When an investor buys an option he is said to be "long" the option. The same is true when you buy stock, you are said to be long the stock.

The most common form of option investing is buying calls on a stock that is expected to go up in value.

If you expected XYZ stock to rise from $45 to $55 over the next six months you could buy a call option. Depending on the timeframe you like there are many different ways to buy calls on any stock.


One investor with a short timeframe could buy front month calls At the Money (ATM). Another investor with a longer time horizon could buy an Out of the Money (OTM) LEAP call with two years until expiration. There are literally dozens of possibilities when investing with long calls.

Using the table below notice all the different call options available on XYZ Stock between June and December. This is not all of the strikes but just a sample for discussion. Just being an available strike price does not make it a worthwhile investment.

The options in green are ITM, blue are ATM and yellow are OTM.


Notice the $50 strike price. This is a perfect example of time value. The June options (three weeks to go as of this snapshot) have almost zero chance of being In the Money (ITM) by the expiration date. Anyone buying these would be giving money to the option writers. They have very little risk. They would have a windfall profit if the stock jumped +$5 in the next three weeks and they were called away for $50. For any contract they sell today they receive $25.00 (.25 x 100) and a chance for a $5 per share gain if the stock exploded higher.

Now notice the premium for the December $50 strike price at $2.20 The expectation that the stock will trade over $50 by December is much greater and by selling options today for $2.20 per share they are locking in a $7.20 gain over today’s stock price if the stock does trade over $50. It is like selling the stock for $52.20 today but not receiving the money until December. They do receive the $2.20 ($220 per contract) today and that is theirs to keep regardless of what happens to the stock. If the stock continued to hover around the $45 level the result would be the options expiring worthless and their basis in the stock would drop by $2.20 per share.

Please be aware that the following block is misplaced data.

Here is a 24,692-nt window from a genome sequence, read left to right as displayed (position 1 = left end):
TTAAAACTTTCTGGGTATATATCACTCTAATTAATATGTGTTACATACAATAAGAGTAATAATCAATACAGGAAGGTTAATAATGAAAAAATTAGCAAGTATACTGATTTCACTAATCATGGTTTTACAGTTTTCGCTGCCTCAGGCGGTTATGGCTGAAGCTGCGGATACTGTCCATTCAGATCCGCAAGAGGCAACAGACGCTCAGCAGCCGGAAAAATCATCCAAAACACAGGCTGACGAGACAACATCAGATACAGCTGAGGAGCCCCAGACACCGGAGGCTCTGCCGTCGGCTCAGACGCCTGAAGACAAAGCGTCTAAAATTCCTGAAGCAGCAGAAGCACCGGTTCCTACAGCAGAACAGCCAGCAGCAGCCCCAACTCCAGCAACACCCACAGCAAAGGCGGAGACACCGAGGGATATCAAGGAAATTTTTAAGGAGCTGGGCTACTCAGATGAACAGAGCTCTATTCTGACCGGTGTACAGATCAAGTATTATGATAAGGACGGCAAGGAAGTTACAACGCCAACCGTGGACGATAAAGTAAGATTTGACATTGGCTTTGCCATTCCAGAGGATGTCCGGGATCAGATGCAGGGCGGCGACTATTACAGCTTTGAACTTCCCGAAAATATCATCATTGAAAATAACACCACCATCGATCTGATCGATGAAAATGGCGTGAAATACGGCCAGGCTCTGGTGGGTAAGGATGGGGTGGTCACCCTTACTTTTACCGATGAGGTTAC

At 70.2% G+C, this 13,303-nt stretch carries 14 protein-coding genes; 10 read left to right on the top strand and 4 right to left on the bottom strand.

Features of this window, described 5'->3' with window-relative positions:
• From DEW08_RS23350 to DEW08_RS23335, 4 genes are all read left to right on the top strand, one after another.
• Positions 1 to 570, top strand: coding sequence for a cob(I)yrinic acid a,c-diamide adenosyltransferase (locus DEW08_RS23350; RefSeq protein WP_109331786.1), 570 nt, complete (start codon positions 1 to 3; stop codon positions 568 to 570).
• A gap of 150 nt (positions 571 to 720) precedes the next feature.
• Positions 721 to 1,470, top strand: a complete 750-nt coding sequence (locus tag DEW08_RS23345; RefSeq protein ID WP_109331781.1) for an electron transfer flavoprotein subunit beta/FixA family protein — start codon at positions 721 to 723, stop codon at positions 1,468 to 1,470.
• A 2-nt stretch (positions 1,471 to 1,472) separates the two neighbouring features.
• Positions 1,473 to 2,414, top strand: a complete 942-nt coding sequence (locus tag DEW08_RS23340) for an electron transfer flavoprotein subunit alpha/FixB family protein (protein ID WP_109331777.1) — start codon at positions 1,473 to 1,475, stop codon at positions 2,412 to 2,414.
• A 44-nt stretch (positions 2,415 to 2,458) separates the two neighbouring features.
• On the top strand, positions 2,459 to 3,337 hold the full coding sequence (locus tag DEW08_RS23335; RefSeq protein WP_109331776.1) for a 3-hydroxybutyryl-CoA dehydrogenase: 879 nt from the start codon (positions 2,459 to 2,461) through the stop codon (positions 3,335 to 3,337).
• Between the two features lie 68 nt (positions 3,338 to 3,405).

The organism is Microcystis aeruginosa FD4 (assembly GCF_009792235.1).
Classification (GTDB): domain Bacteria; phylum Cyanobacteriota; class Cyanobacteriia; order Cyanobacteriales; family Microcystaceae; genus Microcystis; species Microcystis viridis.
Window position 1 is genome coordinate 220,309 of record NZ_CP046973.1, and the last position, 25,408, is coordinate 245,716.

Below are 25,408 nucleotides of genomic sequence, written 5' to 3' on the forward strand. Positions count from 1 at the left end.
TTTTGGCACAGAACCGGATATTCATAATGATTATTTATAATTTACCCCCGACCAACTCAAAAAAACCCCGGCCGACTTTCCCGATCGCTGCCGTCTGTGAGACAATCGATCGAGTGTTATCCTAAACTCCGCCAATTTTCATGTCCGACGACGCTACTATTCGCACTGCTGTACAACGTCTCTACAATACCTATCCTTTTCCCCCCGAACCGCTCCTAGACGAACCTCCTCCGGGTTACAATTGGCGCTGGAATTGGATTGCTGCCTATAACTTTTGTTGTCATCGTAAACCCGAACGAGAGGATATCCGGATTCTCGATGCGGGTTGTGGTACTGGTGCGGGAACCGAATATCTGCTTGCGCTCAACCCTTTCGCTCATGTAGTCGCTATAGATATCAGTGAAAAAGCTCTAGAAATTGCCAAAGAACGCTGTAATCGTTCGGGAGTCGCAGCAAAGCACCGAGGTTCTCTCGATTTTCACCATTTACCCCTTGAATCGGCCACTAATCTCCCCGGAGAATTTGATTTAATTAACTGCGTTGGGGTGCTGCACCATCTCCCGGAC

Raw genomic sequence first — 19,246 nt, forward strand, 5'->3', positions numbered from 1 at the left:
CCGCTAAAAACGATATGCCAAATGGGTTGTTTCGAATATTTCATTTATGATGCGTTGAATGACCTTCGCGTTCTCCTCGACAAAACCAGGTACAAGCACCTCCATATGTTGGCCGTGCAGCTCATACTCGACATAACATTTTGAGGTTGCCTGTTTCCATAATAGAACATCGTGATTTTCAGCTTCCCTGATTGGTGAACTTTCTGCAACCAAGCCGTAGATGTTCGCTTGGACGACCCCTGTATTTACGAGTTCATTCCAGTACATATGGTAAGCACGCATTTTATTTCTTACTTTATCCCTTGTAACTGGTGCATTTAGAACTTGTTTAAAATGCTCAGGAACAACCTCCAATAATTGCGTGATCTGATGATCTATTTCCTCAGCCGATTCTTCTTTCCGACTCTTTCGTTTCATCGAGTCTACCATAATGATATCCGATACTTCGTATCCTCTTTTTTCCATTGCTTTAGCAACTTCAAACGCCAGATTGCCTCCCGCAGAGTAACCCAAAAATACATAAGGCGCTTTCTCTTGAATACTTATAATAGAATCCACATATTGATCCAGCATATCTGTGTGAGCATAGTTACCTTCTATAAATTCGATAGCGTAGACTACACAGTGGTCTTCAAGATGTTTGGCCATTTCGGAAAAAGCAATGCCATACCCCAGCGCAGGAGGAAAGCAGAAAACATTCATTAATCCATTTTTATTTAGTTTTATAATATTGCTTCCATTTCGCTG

Notice the ATM $35 strike price for December. At $4.20 it is much higher than the OTM $50 strike price. Both options are completely extrinsic (time value only). There is no stock value in either. As a seller/writer of call options the writer of the $50 option has much more to gain since his total profit per share is $7.20. (XYZ $45.00 to $50 = 5.00 +2.20 premium) The chances of him getting his stock called away from him are much less than the writer of the $45 strike price. The writer of the lower strike will almost certainly be called even if the stock only rises by fifty cents. He has no stock appreciation from this point and all his profit is in the premium received.

Why would someone write the $45 call option instead of the $50? We do not know what basis the writer in the stock has today or their expectations for future stock movement. This stock has traded as low as $15 in the last 9-months. This writer could have bought stock then and by receiving a $4.20 premium and a $45 strike price they are making a nice profit of nearly 200% on their trade. If the stock falls flat and closes under $45 by December then they have reduced their basis by –$4.20 and they can repeat the process again. Many mutual funds use this strategy to maximize their gains and reduce their basis.

As buyers of call options I would not recommend investing in those options. The buyer of the December $45 call must see the stock trade over $52.20 by expiration before being sure of making a profit. The $45 strike is even worse. The stock would have to close over $49.20 to make a profit and well over $50 to double your money.

There are instances where buying LEAP calls makes sense but normally only when the stock has a much wider range of movement and/or the LEAPS are much cheaper.

Winning call Strategies:

There are several strategies I recommend for investing in straight calls. I will describe each and try to list the pros and cons of each. Just like some people like a Chevrolet over a Ford there is never just one right way with options.

Let me emphasize that long call strategies should only be used with upward trending stocks and stocks that are bought on a dip. Never buy calls on a flat stocks or a stock that is moving down or buy calls in a down market.

In The Money Calls.

Personally I like ITM calls the best of the different call strategies. Check out the time premium on the green row of $40 strikes below. If I thought the stock was going to move up to $50 between now and July expiration I could buy a July 40 call for $5.50. There is $5 stock value already and only 50 cents of time value. My breakeven point between now and July is $45.50. Anything over $45.50 and I am profitable.

Note the difference between the September $40 call at $6.20 and the $45 call at $3.10. I am going to pay more for the $40 call but I am only paying $1.20 in time premium. On the $45 call I would have no intrinsic value and $3.10 of time value. If the stock failed to move off that $45 level the $45 call would expire worthless but the $40 call would only lose $1.20.